** Trigger warning: birth trauma, birth injury **
What if something goes wrong at a homebirth?
What if the woman hemorrhages and there’s no one there to attend her? What if the baby shows signs of distress and they can’t transfer in time? What if they live far from a hospital? What if the weather’s bad? What if the baby gets stuck? What if the cord prolapses?
What if mom dies? What if baby dies?
We should consider these implications for 1% of birthers.
But what if something goes wrong in the hospital?
What if a woman is tangled amongst wires to machines and medications that increase her chance of a surgical birth and a bad outcome? What if the robotic voice holds more weight – more validity – than the signals of the woman and her baby?
What if her water bag is snagged open and she’s brought to her knees in defeat and surrender? What if her baby’s cord rushes down between her legs – her peaceful labor turned emergency in one plastic-hooked swoop?
What if her contractions, fueled by the IV line, crush her baby between the walls of her uterus, and his sweet body, meant to dance to the rhythm conjured between him and his mama, loses the beat and falls tired, beaten down, compromised?
What if the numbness that seeps into her body from the cord in her back keeps her from the force of the electric current within? What if she must be rescued from her labor? From herself? How can you undo the first step that led to the second – the one that left bruises and scratches and bleeding on the brain?
What if his pulsing lifeline is squelched too soon? Or she’s pumped full of medications no one asked her consent for? What happens when her doctor is impatient and tugs on her placenta, leaving chunks and hunks clinging to the banks of a gushing river of blood?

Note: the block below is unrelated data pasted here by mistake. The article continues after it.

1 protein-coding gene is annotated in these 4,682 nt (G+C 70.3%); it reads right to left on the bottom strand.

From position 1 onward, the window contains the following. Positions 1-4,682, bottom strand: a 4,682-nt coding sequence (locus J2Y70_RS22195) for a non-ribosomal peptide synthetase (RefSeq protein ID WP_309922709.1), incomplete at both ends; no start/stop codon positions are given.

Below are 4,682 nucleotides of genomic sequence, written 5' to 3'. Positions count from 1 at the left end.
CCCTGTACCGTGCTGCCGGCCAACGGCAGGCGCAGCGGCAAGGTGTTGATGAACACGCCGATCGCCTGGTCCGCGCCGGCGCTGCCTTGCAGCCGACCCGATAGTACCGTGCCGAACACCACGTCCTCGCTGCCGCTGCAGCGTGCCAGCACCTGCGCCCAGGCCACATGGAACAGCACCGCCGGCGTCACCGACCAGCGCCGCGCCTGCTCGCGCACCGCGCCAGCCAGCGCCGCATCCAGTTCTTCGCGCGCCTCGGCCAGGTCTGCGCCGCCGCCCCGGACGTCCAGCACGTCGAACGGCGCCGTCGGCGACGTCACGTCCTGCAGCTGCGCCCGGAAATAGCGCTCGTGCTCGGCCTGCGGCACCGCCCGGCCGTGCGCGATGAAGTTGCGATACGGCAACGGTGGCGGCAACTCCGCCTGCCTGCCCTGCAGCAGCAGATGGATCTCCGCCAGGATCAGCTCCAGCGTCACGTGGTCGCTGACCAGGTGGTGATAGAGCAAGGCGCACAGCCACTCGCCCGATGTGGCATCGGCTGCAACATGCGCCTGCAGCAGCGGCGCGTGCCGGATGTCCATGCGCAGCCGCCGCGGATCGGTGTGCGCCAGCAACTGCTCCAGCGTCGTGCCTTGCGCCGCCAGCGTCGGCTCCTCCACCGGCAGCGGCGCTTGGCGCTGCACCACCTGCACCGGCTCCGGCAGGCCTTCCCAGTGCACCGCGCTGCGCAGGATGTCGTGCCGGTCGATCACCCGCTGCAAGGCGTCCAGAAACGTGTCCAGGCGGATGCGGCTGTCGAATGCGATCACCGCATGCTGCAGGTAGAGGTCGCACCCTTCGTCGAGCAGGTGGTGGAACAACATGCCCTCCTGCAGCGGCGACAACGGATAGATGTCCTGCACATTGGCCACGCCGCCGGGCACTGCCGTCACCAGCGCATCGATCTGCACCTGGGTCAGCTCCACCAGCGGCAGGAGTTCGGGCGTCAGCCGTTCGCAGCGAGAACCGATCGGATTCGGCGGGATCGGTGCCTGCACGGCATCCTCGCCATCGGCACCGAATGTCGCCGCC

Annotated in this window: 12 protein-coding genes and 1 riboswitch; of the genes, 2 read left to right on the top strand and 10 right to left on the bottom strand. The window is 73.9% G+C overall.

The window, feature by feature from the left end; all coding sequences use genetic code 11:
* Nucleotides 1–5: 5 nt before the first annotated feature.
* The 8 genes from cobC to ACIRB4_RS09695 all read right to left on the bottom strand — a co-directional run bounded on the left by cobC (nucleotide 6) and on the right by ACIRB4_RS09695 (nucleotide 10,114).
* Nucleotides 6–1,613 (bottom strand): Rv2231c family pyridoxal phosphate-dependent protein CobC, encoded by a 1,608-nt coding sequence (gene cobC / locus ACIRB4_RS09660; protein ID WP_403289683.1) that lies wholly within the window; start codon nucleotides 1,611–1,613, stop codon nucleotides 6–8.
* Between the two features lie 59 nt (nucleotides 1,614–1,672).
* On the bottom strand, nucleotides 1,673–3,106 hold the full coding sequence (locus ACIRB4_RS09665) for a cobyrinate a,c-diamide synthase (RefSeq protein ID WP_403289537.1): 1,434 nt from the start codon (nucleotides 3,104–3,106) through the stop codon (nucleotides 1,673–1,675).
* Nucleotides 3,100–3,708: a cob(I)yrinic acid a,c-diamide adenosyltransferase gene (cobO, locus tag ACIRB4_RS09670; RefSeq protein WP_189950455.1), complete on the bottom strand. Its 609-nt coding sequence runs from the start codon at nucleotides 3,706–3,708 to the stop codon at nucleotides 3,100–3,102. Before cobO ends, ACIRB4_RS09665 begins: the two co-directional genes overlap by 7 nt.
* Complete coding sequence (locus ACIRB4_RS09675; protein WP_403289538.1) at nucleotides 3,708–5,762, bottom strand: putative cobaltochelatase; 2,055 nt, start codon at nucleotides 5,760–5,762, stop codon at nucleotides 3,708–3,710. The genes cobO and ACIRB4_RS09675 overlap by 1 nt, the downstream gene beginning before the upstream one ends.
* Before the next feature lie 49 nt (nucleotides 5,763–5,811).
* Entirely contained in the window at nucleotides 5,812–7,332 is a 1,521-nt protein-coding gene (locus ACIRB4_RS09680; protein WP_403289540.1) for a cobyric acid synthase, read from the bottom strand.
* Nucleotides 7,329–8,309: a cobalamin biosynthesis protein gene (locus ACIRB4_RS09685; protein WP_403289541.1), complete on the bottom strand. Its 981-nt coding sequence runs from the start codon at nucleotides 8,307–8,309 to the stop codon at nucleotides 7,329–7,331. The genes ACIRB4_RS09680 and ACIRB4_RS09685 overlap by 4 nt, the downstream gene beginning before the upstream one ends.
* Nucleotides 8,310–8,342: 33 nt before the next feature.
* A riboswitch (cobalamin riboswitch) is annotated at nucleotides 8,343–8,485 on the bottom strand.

What if the intimately connected unit is pried apart – mother left longing, reaching; baby screaming, cold and frantic on a hard, bright table? What if he’s poked, pried, handled roughly? And given things that his parents haven’t consented to? What if all this fuss confuses baby? Confuses mom? Confuses the entire family? What of attachment? What of breastfeeding?
What if the surgery was unnecessary? Or the episiotomy leaves her unable to sit comfortably for months? What if his gloved hand thrust into her vagina leaves her feeling powerless, violated, confused?
What if most women receive care that increases risks to them and their babies? What if many women describe their births as traumatic? If some of them go on to develop clinical PTSD? How about the multitudes of women who have trouble navigating the waters of new motherhood amidst the residual physical and emotional trauma?
What if despite the fact that the U.S. spends the most money on maternity care and that most women birth in hospital, women and babies die at alarming rates?
What if we considered these implications for 99% of birthers….